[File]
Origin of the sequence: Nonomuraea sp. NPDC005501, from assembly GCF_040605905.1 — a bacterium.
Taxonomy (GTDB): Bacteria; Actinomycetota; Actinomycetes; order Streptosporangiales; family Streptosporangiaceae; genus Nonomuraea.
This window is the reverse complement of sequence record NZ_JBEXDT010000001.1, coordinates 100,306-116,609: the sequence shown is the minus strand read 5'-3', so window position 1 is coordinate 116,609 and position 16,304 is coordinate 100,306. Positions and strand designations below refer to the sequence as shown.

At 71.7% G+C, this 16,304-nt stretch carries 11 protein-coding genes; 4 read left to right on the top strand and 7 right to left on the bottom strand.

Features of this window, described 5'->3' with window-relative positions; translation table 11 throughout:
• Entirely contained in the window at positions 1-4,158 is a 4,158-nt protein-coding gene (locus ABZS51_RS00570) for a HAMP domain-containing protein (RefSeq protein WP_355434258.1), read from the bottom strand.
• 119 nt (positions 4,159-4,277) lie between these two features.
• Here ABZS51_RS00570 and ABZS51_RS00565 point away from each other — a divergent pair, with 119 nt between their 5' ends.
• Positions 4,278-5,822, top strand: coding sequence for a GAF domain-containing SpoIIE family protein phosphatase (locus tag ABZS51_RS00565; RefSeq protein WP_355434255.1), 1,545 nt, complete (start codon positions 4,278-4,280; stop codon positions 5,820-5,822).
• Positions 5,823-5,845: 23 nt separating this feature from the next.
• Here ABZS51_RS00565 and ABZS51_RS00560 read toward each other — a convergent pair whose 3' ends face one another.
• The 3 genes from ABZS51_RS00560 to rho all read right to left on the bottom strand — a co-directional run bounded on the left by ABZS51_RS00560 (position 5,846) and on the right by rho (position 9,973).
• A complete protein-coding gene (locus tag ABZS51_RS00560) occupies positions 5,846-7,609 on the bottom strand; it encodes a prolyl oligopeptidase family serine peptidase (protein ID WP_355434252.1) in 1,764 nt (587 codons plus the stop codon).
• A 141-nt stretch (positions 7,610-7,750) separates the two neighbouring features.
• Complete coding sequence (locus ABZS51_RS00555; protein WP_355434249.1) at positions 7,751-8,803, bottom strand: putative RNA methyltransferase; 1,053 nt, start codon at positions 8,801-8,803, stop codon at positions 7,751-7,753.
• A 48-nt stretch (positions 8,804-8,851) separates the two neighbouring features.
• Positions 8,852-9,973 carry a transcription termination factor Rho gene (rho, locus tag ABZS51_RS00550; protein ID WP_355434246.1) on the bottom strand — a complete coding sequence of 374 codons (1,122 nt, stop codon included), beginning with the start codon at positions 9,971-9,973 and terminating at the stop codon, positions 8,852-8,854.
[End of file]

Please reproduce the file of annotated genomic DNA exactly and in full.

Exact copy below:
Origin of the sequence: Nonomuraea sp. NPDC005501, from assembly GCF_040605905.1 — a bacterium.
Taxonomy (GTDB): Bacteria; Actinomycetota; Actinomycetes; order Streptosporangiales; family Streptosporangiaceae; genus Nonomuraea.
This window is the reverse complement of sequence record NZ_JBEXDT010000001.1, coordinates 100,306-116,609: the sequence shown is the minus strand read 5'-3', so window position 1 is coordinate 116,609 and position 16,304 is coordinate 100,306. Positions and strand designations below refer to the sequence as shown.

At 71.7% G+C, this 16,304-nt stretch carries 11 protein-coding genes; 4 read left to right on the top strand and 7 right to left on the bottom strand.

Features of this window, described 5'->3' with window-relative positions; translation table 11 throughout:
• Entirely contained in the window at positions 1-4,158 is a 4,158-nt protein-coding gene (locus ABZS51_RS00570) for a HAMP domain-containing protein (RefSeq protein WP_355434258.1), read from the bottom strand.
• 119 nt (positions 4,159-4,277) lie between these two features.
• Here ABZS51_RS00570 and ABZS51_RS00565 point away from each other — a divergent pair, with 119 nt between their 5' ends.
• Positions 4,278-5,822, top strand: coding sequence for a GAF domain-containing SpoIIE family protein phosphatase (locus tag ABZS51_RS00565; RefSeq protein WP_355434255.1), 1,545 nt, complete (start codon positions 4,278-4,280; stop codon positions 5,820-5,822).
• Positions 5,823-5,845: 23 nt separating this feature from the next.
• Here ABZS51_RS00565 and ABZS51_RS00560 read toward each other — a convergent pair whose 3' ends face one another.
• The 3 genes from ABZS51_RS00560 to rho all read right to left on the bottom strand — a co-directional run bounded on the left by ABZS51_RS00560 (position 5,846) and on the right by rho (position 9,973).
• A complete protein-coding gene (locus tag ABZS51_RS00560) occupies positions 5,846-7,609 on the bottom strand; it encodes a prolyl oligopeptidase family serine peptidase (protein ID WP_355434252.1) in 1,764 nt (587 codons plus the stop codon).
• A 141-nt stretch (positions 7,610-7,750) separates the two neighbouring features.
• Complete coding sequence (locus ABZS51_RS00555; protein WP_355434249.1) at positions 7,751-8,803, bottom strand: putative RNA methyltransferase; 1,053 nt, start codon at positions 8,801-8,803, stop codon at positions 7,751-7,753.
• A 48-nt stretch (positions 8,804-8,851) separates the two neighbouring features.
• Positions 8,852-9,973 carry a transcription termination factor Rho gene (rho, locus tag ABZS51_RS00550; protein ID WP_355434246.1) on the bottom strand — a complete coding sequence of 374 codons (1,122 nt, stop codon included), beginning with the start codon at positions 9,971-9,973 and terminating at the stop codon, positions 8,852-8,854.